All three of the leading cloud computing providers are now large – and rapidly growing – businesses.
It’s hard to know exactly how large Azure is, since Microsoft lumps it into a cloud services category that includes Office 365, but I arbitrarily assigned half of the category’s Q3 revenue to it; it might be larger or smaller by one or two billion dollars (Microsoft did announce that Azure had grown 50% in the quarter, so its number in the second column is accurate). In total, the three did just under $30 billion in revenue this past quarter, with a clear path to $120 billion in revenue over the next year.
AWS, the largest of the three, is now on a $60 billion annual run rate. Its growth rate – which captures the direction and velocity of this industry shift in a single number – was 39% for the quarter, and represents its fourth consecutive quarterly increase. It’s easy to acknowledge this achievement, but hard to recognize just how impressive it is. AWS is – by far – the fastest growing technology company of its size in history. In fact, it might be the biggest, fastest growing company in human history, with no sign of slowing down on the horizon.
It seems clear that AMG’s growth path will continue for the foreseeable future. The shift to public cloud computing is the dominant trend in the industry and it’s only going to get bigger going forward.
The Role of Cloud Has Changed
In its early days, cloud computing served the most adventurous users – early adopters drawn by its easy access, usage-based pricing, and low cost. There was very clearly a ton of pent-up demand for this type of service.
The startup community has been transformed by cloud computing. In the old days, standing up a new online service required significant capital investment, and huge growth – the hope of all startups – necessitated massive capital requirements to stand up even more infrastructure. The cloud changed all that. Today, a personal credit card can launch a new company, and scaling it requires far less capital. Predictably, this has resulted in an explosion of new companies exploring innovative ideas.
Likewise, as enterprises began to launch digital offerings (and compete with startups invading their space with those new online services!), the groups responsible for these offerings naturally followed the startup community onto the cloud.
Both of these types of users would fall into the category of innovators and early adopters, as shown in the traditional market segmentation diagram associated with “Crossing the Chasm.”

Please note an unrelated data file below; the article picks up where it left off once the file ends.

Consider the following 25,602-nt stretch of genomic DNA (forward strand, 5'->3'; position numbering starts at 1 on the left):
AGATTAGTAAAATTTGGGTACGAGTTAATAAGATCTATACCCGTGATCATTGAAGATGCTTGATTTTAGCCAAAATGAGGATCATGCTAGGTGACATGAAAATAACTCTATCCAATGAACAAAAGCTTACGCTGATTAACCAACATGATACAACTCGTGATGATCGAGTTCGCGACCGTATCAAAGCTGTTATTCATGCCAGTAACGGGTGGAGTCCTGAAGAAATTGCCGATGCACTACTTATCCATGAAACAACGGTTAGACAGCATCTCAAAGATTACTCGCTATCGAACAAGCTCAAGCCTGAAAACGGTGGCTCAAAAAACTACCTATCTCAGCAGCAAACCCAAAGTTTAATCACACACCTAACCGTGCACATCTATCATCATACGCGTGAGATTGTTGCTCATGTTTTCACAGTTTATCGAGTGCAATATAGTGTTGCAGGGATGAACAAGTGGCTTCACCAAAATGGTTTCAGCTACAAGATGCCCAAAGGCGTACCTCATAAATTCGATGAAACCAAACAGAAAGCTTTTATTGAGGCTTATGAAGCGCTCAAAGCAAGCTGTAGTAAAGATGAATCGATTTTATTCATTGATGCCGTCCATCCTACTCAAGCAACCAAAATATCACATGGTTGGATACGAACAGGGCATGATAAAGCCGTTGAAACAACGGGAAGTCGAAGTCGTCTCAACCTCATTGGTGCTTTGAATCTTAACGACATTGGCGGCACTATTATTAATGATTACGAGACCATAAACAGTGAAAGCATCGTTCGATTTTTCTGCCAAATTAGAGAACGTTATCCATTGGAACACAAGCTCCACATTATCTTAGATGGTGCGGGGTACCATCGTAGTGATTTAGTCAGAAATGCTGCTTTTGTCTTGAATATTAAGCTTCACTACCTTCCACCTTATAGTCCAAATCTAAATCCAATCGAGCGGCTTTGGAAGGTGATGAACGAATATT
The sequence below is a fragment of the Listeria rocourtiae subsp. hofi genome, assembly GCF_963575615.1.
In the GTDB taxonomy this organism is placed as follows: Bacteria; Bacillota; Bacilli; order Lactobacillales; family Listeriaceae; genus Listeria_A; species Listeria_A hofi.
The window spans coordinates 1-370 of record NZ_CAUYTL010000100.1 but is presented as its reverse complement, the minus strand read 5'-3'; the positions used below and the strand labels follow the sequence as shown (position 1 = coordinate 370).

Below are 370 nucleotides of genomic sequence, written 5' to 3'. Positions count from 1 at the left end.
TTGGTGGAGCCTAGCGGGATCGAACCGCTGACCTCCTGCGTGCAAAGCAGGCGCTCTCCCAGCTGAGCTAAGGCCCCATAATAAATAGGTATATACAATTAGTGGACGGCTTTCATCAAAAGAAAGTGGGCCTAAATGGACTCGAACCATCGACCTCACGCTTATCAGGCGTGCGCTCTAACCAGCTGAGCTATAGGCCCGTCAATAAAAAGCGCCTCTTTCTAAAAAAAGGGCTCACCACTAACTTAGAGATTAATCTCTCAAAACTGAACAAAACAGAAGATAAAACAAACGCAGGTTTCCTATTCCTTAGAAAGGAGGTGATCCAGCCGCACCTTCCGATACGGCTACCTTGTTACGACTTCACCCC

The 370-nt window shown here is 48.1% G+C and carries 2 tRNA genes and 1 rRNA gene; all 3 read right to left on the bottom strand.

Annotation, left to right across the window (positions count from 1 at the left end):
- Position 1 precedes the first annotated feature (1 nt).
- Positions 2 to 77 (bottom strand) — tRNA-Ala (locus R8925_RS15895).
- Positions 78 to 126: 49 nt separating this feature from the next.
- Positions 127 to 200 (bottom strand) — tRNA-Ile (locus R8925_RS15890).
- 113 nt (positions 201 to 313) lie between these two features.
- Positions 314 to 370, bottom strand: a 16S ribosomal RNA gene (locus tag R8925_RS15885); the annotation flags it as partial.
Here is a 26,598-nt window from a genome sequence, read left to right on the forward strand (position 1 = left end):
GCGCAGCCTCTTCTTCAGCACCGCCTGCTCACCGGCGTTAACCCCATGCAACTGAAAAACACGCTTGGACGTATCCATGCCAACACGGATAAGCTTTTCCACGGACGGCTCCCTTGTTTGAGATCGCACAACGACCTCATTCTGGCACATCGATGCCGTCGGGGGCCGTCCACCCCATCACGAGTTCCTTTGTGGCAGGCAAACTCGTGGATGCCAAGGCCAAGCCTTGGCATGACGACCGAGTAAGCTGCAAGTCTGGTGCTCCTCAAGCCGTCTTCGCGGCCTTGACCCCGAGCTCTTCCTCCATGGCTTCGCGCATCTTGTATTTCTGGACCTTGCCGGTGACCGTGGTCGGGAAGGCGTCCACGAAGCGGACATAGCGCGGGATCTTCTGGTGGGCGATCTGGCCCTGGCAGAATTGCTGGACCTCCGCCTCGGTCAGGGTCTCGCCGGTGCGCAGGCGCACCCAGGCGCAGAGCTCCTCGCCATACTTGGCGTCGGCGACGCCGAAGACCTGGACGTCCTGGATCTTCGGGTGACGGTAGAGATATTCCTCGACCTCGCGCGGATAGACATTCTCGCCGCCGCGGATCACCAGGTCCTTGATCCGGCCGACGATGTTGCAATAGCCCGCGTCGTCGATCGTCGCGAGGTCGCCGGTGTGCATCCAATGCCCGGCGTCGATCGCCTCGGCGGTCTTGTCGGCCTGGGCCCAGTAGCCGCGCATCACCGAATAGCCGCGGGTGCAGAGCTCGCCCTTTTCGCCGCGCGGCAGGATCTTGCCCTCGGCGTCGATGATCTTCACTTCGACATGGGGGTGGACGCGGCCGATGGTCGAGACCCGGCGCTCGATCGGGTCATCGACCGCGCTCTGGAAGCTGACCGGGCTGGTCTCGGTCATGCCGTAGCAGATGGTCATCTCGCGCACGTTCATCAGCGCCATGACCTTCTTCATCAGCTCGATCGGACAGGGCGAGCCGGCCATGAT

We are now well past that stage of cloud adoption. Mainstream enterprise and government use – represented as pragmatists and conservatives in the above chart – now accept public cloud computing as a viable choice: capable, secure, and cost-effective.
However, many enterprises have moved beyond viewing the cloud as a viable choice, one solution among several options. I’ve heard of many companies changing their strategy to define cloud as their preferred deployment location, with some going so far as to develop a plan to empty their data centers completely and operate everything in the cloud.
This is clear evidence of a changed cloud market, with adoption having moved to pragmatists and even conservatives, as those companies confront the limitations of their traditional on-prem preference.
And, as the chart above illustrates, these two market segments represent the majority of users, which explains the boffo financial results of the cloud providers. The providers are benefiting from cloud finally being accepted by mainstream enterprises and becoming an acceptable deployment choice for every kind of application, not just “digital” ones.
The Cloud Future: Full Speed Ahead
Given the results of the quarter, and the evidence of increasing enterprise appetite for cloud computing, the obvious question is “how tall will this tree grow?” Many people over the past few years have predicted slowing growth for AMG; after all, they are huge businesses and intuition and past industry experience would seem to imply that they would start to see a drop in their growth rates.